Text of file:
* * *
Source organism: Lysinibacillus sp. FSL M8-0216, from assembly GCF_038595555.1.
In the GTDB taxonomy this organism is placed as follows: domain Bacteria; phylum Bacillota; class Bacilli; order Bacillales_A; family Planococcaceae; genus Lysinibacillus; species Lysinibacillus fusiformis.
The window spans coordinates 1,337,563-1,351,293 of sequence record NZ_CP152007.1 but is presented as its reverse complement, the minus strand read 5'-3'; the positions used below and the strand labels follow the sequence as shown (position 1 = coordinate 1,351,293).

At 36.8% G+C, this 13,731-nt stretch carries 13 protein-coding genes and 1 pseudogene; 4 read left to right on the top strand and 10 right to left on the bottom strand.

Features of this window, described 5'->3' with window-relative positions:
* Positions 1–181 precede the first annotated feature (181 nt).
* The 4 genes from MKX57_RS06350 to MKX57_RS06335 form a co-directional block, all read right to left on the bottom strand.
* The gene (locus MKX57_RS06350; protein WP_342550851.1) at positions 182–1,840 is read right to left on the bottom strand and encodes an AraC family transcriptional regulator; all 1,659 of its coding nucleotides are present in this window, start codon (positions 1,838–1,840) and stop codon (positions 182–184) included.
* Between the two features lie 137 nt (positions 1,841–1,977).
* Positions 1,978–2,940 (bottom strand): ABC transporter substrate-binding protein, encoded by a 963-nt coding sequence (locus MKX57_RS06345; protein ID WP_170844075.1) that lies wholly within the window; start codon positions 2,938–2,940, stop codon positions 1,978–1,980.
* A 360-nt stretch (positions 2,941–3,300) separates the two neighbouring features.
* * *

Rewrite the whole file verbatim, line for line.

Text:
Source organism: Lysinibacillus sp. FSL M8-0216, from assembly GCF_038595555.1.
In the GTDB taxonomy this organism is placed as follows: domain Bacteria; phylum Bacillota; class Bacilli; order Bacillales_A; family Planococcaceae; genus Lysinibacillus; species Lysinibacillus fusiformis.
The window spans coordinates 1,337,563-1,351,293 of sequence record NZ_CP152007.1 but is presented as its reverse complement, the minus strand read 5'-3'; the positions used below and the strand labels follow the sequence as shown (position 1 = coordinate 1,351,293).

At 36.8% G+C, this 13,731-nt stretch carries 13 protein-coding genes and 1 pseudogene; 4 read left to right on the top strand and 10 right to left on the bottom strand.

Features of this window, described 5'->3' with window-relative positions:
* Positions 1–181 precede the first annotated feature (181 nt).
* The 4 genes from MKX57_RS06350 to MKX57_RS06335 form a co-directional block, all read right to left on the bottom strand.
* The gene (locus MKX57_RS06350; protein WP_342550851.1) at positions 182–1,840 is read right to left on the bottom strand and encodes an AraC family transcriptional regulator; all 1,659 of its coding nucleotides are present in this window, start codon (positions 1,838–1,840) and stop codon (positions 182–184) included.
* Between the two features lie 137 nt (positions 1,841–1,977).
* Positions 1,978–2,940 (bottom strand): ABC transporter substrate-binding protein, encoded by a 963-nt coding sequence (locus MKX57_RS06345; protein ID WP_170844075.1) that lies wholly within the window; start codon positions 2,938–2,940, stop codon positions 1,978–1,980.
* A 360-nt stretch (positions 2,941–3,300) separates the two neighbouring features.